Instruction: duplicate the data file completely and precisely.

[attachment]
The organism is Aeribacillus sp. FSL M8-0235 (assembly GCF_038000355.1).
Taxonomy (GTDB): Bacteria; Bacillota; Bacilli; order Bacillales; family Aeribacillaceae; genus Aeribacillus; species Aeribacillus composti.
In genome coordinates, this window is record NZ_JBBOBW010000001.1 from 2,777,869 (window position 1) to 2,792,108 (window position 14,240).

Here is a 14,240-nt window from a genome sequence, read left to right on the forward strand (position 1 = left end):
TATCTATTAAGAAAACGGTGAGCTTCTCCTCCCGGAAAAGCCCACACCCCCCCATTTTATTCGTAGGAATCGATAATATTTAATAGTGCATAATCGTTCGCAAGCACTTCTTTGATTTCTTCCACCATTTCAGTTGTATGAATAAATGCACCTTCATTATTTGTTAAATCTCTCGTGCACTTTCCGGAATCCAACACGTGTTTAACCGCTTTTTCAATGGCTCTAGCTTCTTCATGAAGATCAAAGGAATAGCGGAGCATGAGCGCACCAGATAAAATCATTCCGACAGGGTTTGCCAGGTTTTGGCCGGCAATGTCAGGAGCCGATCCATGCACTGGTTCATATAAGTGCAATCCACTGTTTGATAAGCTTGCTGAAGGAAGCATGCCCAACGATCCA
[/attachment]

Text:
The organism is Aeribacillus sp. FSL M8-0235 (assembly GCF_038000355.1).
Taxonomy (GTDB): Bacteria; Bacillota; Bacilli; order Bacillales; family Aeribacillaceae; genus Aeribacillus; species Aeribacillus composti.
In genome coordinates, this window is record NZ_JBBOBW010000001.1 from 2,777,869 (window position 1) to 2,792,108 (window position 14,240).

Here is a 14,240-nt window from a genome sequence, read left to right on the forward strand (position 1 = left end):
TATCTATTAAGAAAACGGTGAGCTTCTCCTCCCGGAAAAGCCCACACCCCCCCATTTTATTCGTAGGAATCGATAATATTTAATAGTGCATAATCGTTCGCAAGCACTTCTTTGATTTCTTCCACCATTTCAGTTGTATGAATAAATGCACCTTCATTATTTGTTAAATCTCTCGTGCACTTTCCGGAATCCAACACGTGTTTAACCGCTTTTTCAATGGCTCTAGCTTCTTCATGAAGATCAAAGGAATAGCGGAGCATGAGCGCACCAGATAAAATCATTCCGACAGGGTTTGCCAGGTTTTGGCCGGCAATGTCAGGAGCCGATCCATGCACTGGTTCATATAAGTGCAATCCACTGTTTGATAAGCTTGCTGAAGGAAGCATGCCCAACGATCCA